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## Concluding a test for a population proportion

Current time:0:00Total duration:2:50

# Significance test for a proportion free response (part 2 with correction)

AP.STATS:

DAT‑3 (EU)

, DAT‑3.B (LO)

, DAT‑3.B.2 (EK)

, DAT‑3.B.4 (EK)

, DAT‑3.B.8 (EK)

, DAT‑3.B.9 (EK)

## Video transcript

- [Instructor] In a previous video, I had worked through this AP statistics example problem right over here, and then I had it looked over by folks who are familiar with how it is created, including some people who had graded the AP statistics exam themselves. And they pointed out a few problems with how I actually wrote things down. And so I thought, in this video, I would correct those problems. And instead of just redoing the problem, the whole example again the way that would get maximum
points on the AP test, I thought it would be even more instructive to show where I went wrong. So the math in this
problem was not incorrect, but I were actually taking
the AP statistics exam, I was told that, say, for
the conditions for inference, where we had this random condition here, in the example, I just pointed to the part of the problem where they tell us that we are dealing with a random sample. Assume that the 65 boxes purchased by the students are random samples. I am told that the AP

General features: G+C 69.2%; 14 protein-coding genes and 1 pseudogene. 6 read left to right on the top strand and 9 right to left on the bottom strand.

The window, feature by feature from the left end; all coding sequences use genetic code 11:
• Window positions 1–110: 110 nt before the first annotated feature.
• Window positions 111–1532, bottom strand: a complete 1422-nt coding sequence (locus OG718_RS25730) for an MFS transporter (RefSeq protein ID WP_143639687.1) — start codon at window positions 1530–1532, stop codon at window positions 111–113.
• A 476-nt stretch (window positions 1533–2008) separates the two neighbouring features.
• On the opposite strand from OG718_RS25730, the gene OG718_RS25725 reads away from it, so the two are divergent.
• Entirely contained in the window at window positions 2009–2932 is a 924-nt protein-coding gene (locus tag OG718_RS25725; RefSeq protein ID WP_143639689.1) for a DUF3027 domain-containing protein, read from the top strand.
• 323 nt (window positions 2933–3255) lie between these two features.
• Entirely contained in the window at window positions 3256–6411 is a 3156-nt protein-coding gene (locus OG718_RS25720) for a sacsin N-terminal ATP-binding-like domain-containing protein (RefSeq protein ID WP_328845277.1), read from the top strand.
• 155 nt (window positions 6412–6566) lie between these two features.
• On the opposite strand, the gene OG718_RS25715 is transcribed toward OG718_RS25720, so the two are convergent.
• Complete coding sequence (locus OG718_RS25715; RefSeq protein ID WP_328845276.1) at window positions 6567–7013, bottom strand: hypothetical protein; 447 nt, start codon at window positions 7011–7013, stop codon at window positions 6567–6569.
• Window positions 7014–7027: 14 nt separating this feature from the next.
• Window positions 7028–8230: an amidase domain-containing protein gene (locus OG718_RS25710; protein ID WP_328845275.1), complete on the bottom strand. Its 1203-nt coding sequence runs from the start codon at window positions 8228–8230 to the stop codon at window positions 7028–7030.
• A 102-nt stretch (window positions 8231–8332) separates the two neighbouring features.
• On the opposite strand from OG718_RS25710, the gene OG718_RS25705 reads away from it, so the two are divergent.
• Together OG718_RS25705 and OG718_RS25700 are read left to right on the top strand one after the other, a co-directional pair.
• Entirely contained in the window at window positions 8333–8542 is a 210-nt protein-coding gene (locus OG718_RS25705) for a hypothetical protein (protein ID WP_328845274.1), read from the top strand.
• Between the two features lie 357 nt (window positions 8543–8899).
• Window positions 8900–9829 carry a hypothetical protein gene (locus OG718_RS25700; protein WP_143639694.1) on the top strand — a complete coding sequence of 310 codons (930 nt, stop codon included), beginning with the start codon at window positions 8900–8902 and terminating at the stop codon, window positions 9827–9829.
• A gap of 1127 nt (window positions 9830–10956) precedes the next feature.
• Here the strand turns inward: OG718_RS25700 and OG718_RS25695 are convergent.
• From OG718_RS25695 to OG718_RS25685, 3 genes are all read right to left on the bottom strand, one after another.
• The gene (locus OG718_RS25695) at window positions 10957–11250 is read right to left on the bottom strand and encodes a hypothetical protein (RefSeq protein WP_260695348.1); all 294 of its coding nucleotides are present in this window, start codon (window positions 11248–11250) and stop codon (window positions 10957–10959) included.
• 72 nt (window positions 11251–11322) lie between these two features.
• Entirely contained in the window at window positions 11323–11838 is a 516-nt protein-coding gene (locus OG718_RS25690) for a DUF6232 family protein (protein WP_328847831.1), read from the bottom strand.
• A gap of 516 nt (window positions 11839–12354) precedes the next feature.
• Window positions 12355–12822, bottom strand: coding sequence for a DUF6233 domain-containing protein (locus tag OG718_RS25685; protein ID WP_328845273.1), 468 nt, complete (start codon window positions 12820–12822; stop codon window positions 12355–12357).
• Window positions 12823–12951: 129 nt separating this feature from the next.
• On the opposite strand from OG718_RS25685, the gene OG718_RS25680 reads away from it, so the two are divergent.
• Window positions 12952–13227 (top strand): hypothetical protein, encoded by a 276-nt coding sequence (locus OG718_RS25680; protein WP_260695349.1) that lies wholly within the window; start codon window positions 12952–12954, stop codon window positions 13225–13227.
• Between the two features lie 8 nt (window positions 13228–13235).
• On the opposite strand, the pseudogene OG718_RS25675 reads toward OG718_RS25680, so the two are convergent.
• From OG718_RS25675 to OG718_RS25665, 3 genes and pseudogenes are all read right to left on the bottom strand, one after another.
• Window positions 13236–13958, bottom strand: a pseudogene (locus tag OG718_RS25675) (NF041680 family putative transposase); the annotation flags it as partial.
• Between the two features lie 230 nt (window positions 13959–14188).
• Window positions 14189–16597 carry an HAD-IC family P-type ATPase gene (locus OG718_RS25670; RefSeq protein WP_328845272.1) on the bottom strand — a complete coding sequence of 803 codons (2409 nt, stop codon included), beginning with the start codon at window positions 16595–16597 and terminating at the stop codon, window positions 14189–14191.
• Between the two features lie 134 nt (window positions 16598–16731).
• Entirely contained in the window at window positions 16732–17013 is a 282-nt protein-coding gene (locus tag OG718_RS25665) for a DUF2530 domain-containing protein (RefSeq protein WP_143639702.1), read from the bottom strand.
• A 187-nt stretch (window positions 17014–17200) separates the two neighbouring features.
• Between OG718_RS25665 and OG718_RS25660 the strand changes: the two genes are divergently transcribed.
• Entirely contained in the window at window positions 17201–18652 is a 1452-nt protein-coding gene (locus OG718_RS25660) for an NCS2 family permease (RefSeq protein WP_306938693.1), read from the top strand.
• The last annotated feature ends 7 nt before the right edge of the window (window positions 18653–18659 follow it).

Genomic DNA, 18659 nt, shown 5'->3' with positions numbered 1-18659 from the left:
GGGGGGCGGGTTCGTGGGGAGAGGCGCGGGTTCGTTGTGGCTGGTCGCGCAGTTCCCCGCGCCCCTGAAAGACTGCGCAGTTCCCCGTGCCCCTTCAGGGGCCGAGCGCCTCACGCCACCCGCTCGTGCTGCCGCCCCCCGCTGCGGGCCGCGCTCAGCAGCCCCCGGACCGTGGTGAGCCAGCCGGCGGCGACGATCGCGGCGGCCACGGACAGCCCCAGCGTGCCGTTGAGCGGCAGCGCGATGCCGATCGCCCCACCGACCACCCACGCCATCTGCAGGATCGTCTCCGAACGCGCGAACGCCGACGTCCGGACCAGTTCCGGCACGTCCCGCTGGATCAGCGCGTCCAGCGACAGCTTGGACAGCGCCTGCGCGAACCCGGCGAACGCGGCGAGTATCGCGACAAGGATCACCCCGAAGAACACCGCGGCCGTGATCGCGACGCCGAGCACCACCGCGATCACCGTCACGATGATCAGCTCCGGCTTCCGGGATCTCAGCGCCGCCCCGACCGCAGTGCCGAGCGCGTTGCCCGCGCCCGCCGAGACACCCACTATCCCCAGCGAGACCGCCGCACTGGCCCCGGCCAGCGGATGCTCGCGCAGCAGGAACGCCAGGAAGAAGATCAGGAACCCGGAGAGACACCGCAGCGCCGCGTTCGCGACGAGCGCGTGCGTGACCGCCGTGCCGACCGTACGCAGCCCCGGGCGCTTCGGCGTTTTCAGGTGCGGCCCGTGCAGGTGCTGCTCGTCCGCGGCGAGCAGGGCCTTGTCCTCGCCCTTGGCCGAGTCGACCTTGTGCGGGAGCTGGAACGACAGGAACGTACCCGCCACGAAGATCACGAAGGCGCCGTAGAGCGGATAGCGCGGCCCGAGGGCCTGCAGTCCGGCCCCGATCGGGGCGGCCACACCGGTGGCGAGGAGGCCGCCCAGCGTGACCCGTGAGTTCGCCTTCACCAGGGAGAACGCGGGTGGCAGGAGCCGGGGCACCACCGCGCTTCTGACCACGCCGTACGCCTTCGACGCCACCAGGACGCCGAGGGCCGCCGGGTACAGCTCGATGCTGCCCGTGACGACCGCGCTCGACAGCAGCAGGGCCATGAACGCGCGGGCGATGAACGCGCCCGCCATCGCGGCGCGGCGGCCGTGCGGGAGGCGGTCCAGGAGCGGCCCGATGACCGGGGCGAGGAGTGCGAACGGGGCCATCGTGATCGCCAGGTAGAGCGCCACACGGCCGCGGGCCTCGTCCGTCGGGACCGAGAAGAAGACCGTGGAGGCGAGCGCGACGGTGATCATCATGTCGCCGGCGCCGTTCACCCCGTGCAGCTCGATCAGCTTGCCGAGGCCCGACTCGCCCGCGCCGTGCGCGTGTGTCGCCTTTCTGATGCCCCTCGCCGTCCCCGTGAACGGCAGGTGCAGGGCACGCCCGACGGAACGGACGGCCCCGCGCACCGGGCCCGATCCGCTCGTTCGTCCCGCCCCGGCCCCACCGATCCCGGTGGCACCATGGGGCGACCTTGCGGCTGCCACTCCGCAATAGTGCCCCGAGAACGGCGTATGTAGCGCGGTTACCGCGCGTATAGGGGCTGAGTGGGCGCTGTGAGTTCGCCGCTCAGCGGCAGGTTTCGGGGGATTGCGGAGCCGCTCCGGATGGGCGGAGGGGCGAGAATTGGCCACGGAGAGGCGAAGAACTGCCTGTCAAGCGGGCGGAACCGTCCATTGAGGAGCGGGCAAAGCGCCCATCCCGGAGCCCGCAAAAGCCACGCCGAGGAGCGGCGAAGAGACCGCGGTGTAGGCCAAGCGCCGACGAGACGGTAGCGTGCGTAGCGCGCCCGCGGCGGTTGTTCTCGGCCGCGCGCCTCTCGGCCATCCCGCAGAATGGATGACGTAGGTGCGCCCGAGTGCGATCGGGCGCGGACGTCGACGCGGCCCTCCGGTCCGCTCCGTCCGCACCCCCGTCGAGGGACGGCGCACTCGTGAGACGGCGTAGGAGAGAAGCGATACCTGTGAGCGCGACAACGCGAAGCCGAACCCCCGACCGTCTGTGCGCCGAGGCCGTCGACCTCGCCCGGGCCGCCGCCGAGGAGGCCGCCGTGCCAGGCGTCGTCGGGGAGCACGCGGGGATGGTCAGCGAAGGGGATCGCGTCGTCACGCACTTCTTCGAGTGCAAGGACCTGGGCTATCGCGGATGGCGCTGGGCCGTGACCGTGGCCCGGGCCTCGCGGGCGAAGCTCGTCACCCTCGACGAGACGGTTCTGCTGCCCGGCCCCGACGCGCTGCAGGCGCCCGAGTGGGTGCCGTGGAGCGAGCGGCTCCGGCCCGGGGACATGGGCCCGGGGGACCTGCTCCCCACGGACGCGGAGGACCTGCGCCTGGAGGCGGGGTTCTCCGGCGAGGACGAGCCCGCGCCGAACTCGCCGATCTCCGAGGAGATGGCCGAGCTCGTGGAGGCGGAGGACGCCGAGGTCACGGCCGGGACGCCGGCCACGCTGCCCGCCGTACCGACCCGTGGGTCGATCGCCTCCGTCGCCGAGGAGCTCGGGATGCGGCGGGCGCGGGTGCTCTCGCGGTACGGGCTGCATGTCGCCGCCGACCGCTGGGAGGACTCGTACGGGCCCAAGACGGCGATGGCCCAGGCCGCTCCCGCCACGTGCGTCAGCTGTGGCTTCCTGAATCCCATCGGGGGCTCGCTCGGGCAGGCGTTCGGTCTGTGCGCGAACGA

graders do not like this. They do not want you to just
point to a part of the passage that says that it's a random sample. Instead, what you could say, and they are functionally equivalent, but you want to make sure that you're doin' what
people are lookin' for, instead, what we could do is, it is stated over here would could write stated in problem, problem,
that random sample, that we're dealing with
that random sample taken. And that would be sufficient, instead of drawing the arrow
to that part over there. And then I could check it off. Now, the other thing that I didn't do. I talked about it in the previous video, but I didn't write it down, and I really did want
to model what you would need to do on the actual AP exam is, I said that we failed to
reject the null hypothesis, and, therefore, there's
not enough evidence to suggest the alternative hypothesis, but if you're actually taking the AP exam, you want to go one step further. You want to really talk about
the conclusion you're making because they ask this question. Based on this sample, is there support for the students' belief
that the proportion of boxes with vouchers is less than 0.2? And so now I can just draw
it back to that question. There is not, there is not support, support for student
belief, student belief, student belief, that the proportion, proportion, of boxes with vouchers, with vouchers, is less than, less than, is less than 0.2. And the importance of that
is to really show the graders that you have gone all the way and actually answered the actual question. Hopefully, you found that helpful.

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